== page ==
Sun Jie, CCG Senior Fellow, former Director of Fund Management at China Securities Regulatory Commission and former Chairman of Asset Management Association of China, agreed with Minister Chee that Singapore is a global leader in trade and he hoped that China and Singapore strengthen learning and cooperation, maintain mutual trust and deepen understanding. On the trade war, Mr. Sun pointed out that if the Trump government imposed another $300 billion of punitive tariffs on China, it would damage the U.S. economy, raise consumer prices, and may trigger inflation, and even affect Trump's re-election chances. He said that the Trump Administration's move has damaged the interests of both China and the United States, and that economic tensions are harmful and not self-serving for either party.






During the discussion, Harvey Dzodin, CCG Nonresident Senior Fellow, China Daily Columnist and former Vice President of ABC Television, stated he also believes that the prospects for economic and trade cooperation in the Asia-Pacific region are extremely positive. On the future development of multilateral cooperation in WTO, Mr. Dzodin said that Singapore's successful experience is worth learning from and proposed Minister Chee encourage more member countries to support WTO reform.






CCG Senior Fellow and former President of the Chinese Academy of International Trade and Economic Cooperation at the Ministry of Commerce, Huo Jianguo, commented that the region offers immense opportunities, however, at present some view China as an obstacle, therefore China must continue its reform and opening-up in order to best take advantage of the opportunities and play a bigger role in Asia-Pacific. Mr. Huo argued that the U.S. shouldn’t seek to dominate the region and that whilst the ASEAN “10+1” and “10+3” models are relatively easy to achieve, “10+6” including the U.S. is too complex and difficult to be realized.






Xu Hongcai, CCG Nonresident Senior Fellow and deputy Director of Economic Policy Commission, China Association of Policy Science, commented that the Sino-U.S. trade war is impacting industrial and supply chains in the region and that Singapore, as a regional economic leader, has an important role to play in current circumstances. Mr. Xu put forward suggestions for greater cooperation between China and Singapore. In the financial sector, especially asset management and the internationalization of the RMB, China could seek to closer cooperation with the global and regional financial hub. For joint investment, Mr. Xu put forward the recently established Hainan Free Trade Port as an ideal opportunity to explore cooperation. Mr. Xu also suggested areas for experience-sharing such as the Guangdong-Hong Kong-Macau Greater Bay Area learning from Singapore in the development of its talent training and industrial innovation systems, as well as China looking to the Singaporean experience in the management of state assets and corporate governance.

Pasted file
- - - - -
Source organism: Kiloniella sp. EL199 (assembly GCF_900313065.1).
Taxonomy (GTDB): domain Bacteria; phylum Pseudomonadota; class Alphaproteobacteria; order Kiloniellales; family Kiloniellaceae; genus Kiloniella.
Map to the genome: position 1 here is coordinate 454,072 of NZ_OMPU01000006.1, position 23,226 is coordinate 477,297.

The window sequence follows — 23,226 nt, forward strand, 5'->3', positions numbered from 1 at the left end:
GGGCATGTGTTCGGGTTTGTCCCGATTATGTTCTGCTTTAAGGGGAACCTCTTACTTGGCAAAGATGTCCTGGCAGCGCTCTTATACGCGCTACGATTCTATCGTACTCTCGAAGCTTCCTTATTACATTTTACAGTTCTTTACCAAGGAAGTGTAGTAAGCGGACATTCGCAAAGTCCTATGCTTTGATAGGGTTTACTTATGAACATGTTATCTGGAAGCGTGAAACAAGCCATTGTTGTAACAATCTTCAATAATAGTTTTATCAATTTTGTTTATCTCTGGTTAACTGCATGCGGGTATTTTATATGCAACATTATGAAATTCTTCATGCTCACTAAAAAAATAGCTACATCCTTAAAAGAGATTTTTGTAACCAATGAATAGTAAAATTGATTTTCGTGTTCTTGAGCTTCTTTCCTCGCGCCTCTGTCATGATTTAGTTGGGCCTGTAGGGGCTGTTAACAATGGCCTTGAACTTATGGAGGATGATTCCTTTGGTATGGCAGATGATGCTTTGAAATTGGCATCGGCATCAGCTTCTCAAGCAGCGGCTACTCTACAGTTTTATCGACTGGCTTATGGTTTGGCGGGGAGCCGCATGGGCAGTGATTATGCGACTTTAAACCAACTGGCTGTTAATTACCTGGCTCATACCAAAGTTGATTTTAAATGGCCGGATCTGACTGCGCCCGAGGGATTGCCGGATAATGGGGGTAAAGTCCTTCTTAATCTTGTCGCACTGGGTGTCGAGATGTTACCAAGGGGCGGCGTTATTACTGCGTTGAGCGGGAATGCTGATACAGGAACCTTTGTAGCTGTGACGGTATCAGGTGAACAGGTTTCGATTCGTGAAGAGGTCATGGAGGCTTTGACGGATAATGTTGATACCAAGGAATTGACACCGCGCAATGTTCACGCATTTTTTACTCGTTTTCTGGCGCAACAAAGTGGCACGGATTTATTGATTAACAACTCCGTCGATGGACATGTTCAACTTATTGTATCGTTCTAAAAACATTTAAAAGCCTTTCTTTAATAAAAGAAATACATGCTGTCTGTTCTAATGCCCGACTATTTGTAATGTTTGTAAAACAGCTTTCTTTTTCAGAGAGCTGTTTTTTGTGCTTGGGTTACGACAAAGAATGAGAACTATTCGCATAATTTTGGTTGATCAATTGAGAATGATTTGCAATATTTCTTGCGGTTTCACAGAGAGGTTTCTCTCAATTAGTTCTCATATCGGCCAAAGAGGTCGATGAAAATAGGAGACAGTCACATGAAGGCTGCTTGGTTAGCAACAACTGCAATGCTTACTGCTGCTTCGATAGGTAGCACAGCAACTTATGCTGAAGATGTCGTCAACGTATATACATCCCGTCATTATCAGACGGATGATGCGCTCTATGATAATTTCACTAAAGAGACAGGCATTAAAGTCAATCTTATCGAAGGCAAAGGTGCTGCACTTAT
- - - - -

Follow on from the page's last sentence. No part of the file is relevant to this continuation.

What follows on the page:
In the Q&A session following the roundtable discussion, journalists and experts discussed the obstacles in the RCEP negotiation process, how to promote WTO reform, ways to attract investment from small and medium-sized economies, the impact of the Sino-US trade war on China and the challenges faced by young leaders.

On obstacles in the RCEP negotiation process, Minister Chee responded that countries around the world need to learn from each other to find solutions to global problems. Although the RECP negotiation process has been long and countries’ attention is biased towards certain aspects, there is a need to maintain confidence that RCEP can bring new breakthroughs in economic cooperation in the Asia-Pacific region. RECP would not only promote regional trade, but also act as an important signal of trade openness, investment and multilateral cooperation. He said that China and Singapore should strengthen cooperation to enhance and accelerate the negotiation process by incorporating new partners.

Regarding issues related to WTO reform, Minister Chee said like everything else, WTO needs to keep pace with the times and update itself. In order to persuade more countries to support WTO reform, countries must first explain the practical benefits of WTO reform to attract more support, and strive to reach national consensus to support its reform. Only in this way can WTO reform be successful.

From ,2019-06-18